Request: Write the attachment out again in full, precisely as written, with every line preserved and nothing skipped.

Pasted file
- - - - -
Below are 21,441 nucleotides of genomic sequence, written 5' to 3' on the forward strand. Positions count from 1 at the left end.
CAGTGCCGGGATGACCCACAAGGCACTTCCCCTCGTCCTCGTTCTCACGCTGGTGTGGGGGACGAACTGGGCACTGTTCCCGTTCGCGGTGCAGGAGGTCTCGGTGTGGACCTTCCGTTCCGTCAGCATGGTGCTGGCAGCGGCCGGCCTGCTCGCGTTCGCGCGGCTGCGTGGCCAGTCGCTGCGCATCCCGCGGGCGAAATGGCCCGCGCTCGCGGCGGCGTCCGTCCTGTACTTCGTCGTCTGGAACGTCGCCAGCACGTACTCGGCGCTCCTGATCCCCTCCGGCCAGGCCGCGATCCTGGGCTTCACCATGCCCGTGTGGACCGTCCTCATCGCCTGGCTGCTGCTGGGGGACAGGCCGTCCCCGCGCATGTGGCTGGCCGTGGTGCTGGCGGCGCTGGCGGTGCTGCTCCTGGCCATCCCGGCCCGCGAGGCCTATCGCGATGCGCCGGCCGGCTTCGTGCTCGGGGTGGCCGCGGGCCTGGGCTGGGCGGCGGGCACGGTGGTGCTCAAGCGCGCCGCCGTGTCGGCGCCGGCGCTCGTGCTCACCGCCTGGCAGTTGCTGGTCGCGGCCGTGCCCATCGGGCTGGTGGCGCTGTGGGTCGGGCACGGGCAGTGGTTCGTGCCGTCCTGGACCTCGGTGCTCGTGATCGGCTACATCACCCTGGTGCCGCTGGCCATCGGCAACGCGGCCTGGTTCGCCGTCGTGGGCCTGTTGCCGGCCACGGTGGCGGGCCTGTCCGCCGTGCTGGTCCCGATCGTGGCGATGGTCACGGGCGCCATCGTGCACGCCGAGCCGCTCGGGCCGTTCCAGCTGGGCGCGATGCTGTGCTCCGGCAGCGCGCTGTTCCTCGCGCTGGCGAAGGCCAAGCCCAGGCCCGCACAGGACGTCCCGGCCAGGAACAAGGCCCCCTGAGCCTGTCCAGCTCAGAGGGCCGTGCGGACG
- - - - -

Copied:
Below are 21,441 nucleotides of genomic sequence, written 5' to 3' on the forward strand. Positions count from 1 at the left end.
CAGTGCCGGGATGACCCACAAGGCACTTCCCCTCGTCCTCGTTCTCACGCTGGTGTGGGGGACGAACTGGGCACTGTTCCCGTTCGCGGTGCAGGAGGTCTCGGTGTGGACCTTCCGTTCCGTCAGCATGGTGCTGGCAGCGGCCGGCCTGCTCGCGTTCGCGCGGCTGCGTGGCCAGTCGCTGCGCATCCCGCGGGCGAAATGGCCCGCGCTCGCGGCGGCGTCCGTCCTGTACTTCGTCGTCTGGAACGTCGCCAGCACGTACTCGGCGCTCCTGATCCCCTCCGGCCAGGCCGCGATCCTGGGCTTCACCATGCCCGTGTGGACCGTCCTCATCGCCTGGCTGCTGCTGGGGGACAGGCCGTCCCCGCGCATGTGGCTGGCCGTGGTGCTGGCGGCGCTGGCGGTGCTGCTCCTGGCCATCCCGGCCCGCGAGGCCTATCGCGATGCGCCGGCCGGCTTCGTGCTCGGGGTGGCCGCGGGCCTGGGCTGGGCGGCGGGCACGGTGGTGCTCAAGCGCGCCGCCGTGTCGGCGCCGGCGCTCGTGCTCACCGCCTGGCAGTTGCTGGTCGCGGCCGTGCCCATCGGGCTGGTGGCGCTGTGGGTCGGGCACGGGCAGTGGTTCGTGCCGTCCTGGACCTCGGTGCTCGTGATCGGCTACATCACCCTGGTGCCGCTGGCCATCGGCAACGCGGCCTGGTTCGCCGTCGTGGGCCTGTTGCCGGCCACGGTGGCGGGCCTGTCCGCCGTGCTGGTCCCGATCGTGGCGATGGTCACGGGCGCCATCGTGCACGCCGAGCCGCTCGGGCCGTTCCAGCTGGGCGCGATGCTGTGCTCCGGCAGCGCGCTGTTCCTCGCGCTGGCGAAGGCCAAGCCCAGGCCCGCACAGGACGTCCCGGCCAGGAACAAGGCCCCCTGAGCCTGTCCAGCTCAGAGGGCCGTGCGGACG